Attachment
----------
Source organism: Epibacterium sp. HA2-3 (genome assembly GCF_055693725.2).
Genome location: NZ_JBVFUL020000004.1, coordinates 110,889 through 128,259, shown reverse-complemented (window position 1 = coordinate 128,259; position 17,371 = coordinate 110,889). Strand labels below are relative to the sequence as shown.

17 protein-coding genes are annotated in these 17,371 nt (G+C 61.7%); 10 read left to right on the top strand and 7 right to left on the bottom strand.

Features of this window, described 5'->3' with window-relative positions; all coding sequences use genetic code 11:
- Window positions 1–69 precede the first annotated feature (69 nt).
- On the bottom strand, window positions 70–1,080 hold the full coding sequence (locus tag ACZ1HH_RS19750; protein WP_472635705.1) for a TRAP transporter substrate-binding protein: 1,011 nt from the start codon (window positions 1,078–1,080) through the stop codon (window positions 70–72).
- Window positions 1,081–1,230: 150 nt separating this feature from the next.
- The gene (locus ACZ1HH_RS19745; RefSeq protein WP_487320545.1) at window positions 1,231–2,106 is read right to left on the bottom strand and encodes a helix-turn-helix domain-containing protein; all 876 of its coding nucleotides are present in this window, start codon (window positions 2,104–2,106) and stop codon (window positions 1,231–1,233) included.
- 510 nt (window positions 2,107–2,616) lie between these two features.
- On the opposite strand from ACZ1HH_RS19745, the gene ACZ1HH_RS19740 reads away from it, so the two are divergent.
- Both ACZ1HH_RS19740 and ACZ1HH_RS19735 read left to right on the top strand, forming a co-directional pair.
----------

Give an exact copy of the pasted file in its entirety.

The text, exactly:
Source organism: Epibacterium sp. HA2-3 (genome assembly GCF_055693725.2).
Genome location: NZ_JBVFUL020000004.1, coordinates 110,889 through 128,259, shown reverse-complemented (window position 1 = coordinate 128,259; position 17,371 = coordinate 110,889). Strand labels below are relative to the sequence as shown.

17 protein-coding genes are annotated in these 17,371 nt (G+C 61.7%); 10 read left to right on the top strand and 7 right to left on the bottom strand.

Features of this window, described 5'->3' with window-relative positions; all coding sequences use genetic code 11:
- Window positions 1–69 precede the first annotated feature (69 nt).
- On the bottom strand, window positions 70–1,080 hold the full coding sequence (locus tag ACZ1HH_RS19750; protein WP_472635705.1) for a TRAP transporter substrate-binding protein: 1,011 nt from the start codon (window positions 1,078–1,080) through the stop codon (window positions 70–72).
- Window positions 1,081–1,230: 150 nt separating this feature from the next.
- The gene (locus ACZ1HH_RS19745; RefSeq protein WP_487320545.1) at window positions 1,231–2,106 is read right to left on the bottom strand and encodes a helix-turn-helix domain-containing protein; all 876 of its coding nucleotides are present in this window, start codon (window positions 2,104–2,106) and stop codon (window positions 1,231–1,233) included.
- 510 nt (window positions 2,107–2,616) lie between these two features.
- On the opposite strand from ACZ1HH_RS19745, the gene ACZ1HH_RS19740 reads away from it, so the two are divergent.
- Both ACZ1HH_RS19740 and ACZ1HH_RS19735 read left to right on the top strand, forming a co-directional pair.